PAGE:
Additionally, you might see more apps asking for Bluetooth permissions on your iOS devices. Apps could previously use Bluetooth to collect location information even if users had turned off Location Services for that app, and Apple closed that loophole in iOS 13. If an app asking you for Bluetooth permissions takes you by surprise, this might be why, and it's worth thinking about whether that app actually needs them.
Safari 13 also removes support for "Legacy Safari Extensions" in favor of a newer, more restricted extension API. While this is probably good overall for security, a notable downside is it breaks some ad blockers such as uBlock Origin. A comment on the uBlock-Safari development project explains the current state: there are no plans for uBlock Origin to move to Safari's new content blocker API, but there are some other alternatives listed which are also pretty effective.
By the way, Sign in with Apple is also part of this new Safari release. We talked more about this feature in the news segment of our episode "Password managers: how they should work and when they didn't," - even though we'd prefer it to "Login with Google" and "Login with Facebook" because Apple has more incentive to keep your accounts available to you as a device manufacturer, we'll be sticking with using our password manager to generate unique passwords for every site instead of using this third-party option.
E•MO•TET: Ars Technica reports on the return of the Emotet botnet with a new spam campaign. "Botnets" consist of a large number of computers infected with some malware usually engaged in some illegal but generic activity, like sending spam or conducting DDoS attacks, while botnets usually give their controllers quite a bit of access to infected machines - because the attack isn't targeted, that access is typically not used for much and owners can continue using the machines much like normal. Emotet is starting to change that: it's spreading itself by looking at email accounts on infected machines and sending replies to existing email threads. This makes victims much more likely to open emails and click on attachments than they would be for phishing emails from unknown sources. So if you see strange-looking emails from someone you do regularly correspond with - especially if they suddenly say that you should open some attachment to see replies, when you've been exchanging regular text emails without attachments until now - maybe double-check with them before clicking on the file.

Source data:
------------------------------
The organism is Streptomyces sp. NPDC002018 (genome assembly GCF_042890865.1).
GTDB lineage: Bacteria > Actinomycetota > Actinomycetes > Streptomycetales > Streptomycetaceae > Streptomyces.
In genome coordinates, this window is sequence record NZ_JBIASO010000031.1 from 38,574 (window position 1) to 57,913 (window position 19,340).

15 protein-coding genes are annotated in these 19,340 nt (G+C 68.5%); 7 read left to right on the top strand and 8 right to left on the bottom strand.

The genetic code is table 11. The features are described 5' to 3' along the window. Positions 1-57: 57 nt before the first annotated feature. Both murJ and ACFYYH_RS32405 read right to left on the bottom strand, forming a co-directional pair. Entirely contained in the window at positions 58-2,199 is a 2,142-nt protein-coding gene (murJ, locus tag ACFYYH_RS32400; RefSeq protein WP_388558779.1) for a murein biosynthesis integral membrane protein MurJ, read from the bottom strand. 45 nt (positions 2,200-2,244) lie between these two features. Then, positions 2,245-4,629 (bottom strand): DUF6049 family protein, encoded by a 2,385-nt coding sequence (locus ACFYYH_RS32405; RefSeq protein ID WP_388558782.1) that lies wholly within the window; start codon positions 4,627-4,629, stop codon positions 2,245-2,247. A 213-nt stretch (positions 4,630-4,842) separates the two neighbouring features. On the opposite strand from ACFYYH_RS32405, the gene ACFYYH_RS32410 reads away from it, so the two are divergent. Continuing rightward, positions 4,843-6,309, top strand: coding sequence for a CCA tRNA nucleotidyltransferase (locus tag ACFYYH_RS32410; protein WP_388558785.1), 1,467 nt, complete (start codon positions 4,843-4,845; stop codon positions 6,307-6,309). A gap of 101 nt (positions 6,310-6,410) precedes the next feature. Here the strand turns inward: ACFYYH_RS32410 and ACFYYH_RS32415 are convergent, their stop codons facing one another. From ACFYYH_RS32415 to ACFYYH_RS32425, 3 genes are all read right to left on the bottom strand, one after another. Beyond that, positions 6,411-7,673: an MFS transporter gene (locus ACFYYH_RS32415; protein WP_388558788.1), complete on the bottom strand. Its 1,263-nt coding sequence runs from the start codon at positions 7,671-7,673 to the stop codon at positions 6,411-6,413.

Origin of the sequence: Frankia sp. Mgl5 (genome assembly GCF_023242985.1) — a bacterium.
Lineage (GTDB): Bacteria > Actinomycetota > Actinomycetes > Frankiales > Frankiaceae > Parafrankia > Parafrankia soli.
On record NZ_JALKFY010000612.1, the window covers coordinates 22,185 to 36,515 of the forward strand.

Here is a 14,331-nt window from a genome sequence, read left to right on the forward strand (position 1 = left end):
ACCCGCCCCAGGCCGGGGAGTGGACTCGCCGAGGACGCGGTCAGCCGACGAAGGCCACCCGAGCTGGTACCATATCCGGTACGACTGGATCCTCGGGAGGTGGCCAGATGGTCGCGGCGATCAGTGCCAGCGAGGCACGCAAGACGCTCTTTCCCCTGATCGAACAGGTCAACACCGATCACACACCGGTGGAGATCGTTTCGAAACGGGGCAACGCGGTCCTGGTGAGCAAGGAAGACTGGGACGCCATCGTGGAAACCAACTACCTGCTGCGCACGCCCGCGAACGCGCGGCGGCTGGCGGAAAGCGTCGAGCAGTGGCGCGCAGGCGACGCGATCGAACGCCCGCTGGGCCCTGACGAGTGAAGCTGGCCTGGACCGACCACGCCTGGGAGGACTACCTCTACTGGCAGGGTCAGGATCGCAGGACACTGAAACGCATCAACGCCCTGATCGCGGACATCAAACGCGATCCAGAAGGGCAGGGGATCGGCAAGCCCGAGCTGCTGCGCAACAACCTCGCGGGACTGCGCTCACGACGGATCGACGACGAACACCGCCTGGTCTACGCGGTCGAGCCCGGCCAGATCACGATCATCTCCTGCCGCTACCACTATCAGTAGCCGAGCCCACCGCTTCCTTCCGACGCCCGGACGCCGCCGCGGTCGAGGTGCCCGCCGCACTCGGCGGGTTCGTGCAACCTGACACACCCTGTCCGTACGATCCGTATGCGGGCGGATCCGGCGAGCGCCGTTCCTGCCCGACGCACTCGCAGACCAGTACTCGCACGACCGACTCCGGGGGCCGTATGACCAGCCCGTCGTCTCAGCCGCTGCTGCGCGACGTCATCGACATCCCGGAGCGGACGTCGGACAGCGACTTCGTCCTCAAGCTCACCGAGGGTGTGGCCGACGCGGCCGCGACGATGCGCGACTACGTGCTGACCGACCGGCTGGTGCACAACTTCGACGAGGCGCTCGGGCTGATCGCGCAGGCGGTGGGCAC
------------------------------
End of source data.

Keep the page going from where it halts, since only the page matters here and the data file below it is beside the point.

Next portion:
Ars cites more detailed technical reports from Cisco's Talos security research team and from researchers at anti-malware company Malwarebytes. Malwarebytes has also found emails claiming to include attachments with Edward Snowden's new book that are actually infected with Emotet.
ImageNet Roulette: NYU research professor Kate Crawford and artist Trevor Paglen launched ImageNet Roulette, a website which takes a picture of you on your webcam and classifies you using the highly influential ImageNet AI data set. The site quickly became popular and infamous on Twitter for the bizarre and often offensive categories it assigned to people - categorizing a white journalist as a "draftsman, drawer," a black journalist as "Negro, Negroid," and many women as either "smasher, stunner, knockout" or "adulteress, fornicatress." This was the creators' point - that ImageNet's training data lends it to making uncomfortable conclusions. In a companion article to ImageNet roulette, they write that the site's propensity for offensive classifications is "by design: we want to shed light on what happens when technical systems are trained using problematic training data." As facial recognition becomes more popular for everything from advertising to boarding passes, it's important that the AIs don't inherit biases from the human-built systems and datasets they are trying to replace.
ImageNet has announced that they're significantly reworking the "Person" category subtree, and in particular, they've had a research project over the last year to identify fairness and representation problems in the dataset. ImageNet Roulette, meanwhile, now has a statement that they're taking the site down this Friday after it's accomplished what they hoped for, so if you want to see what odd and perhaps inappropriate category it wants to give your face, make sure to try it this week. (And when you're done, make sure to put your camera cover back on.)
...to the wishful thinking present in the 2000 film Charlie's Angels, because unfortunately, we all do now have phones that the evil corporations could turn into a homing device at any moment, which we keep in our pockets and purses all the time. :(
Happy fall, y'all!
-Liz & Geoffrey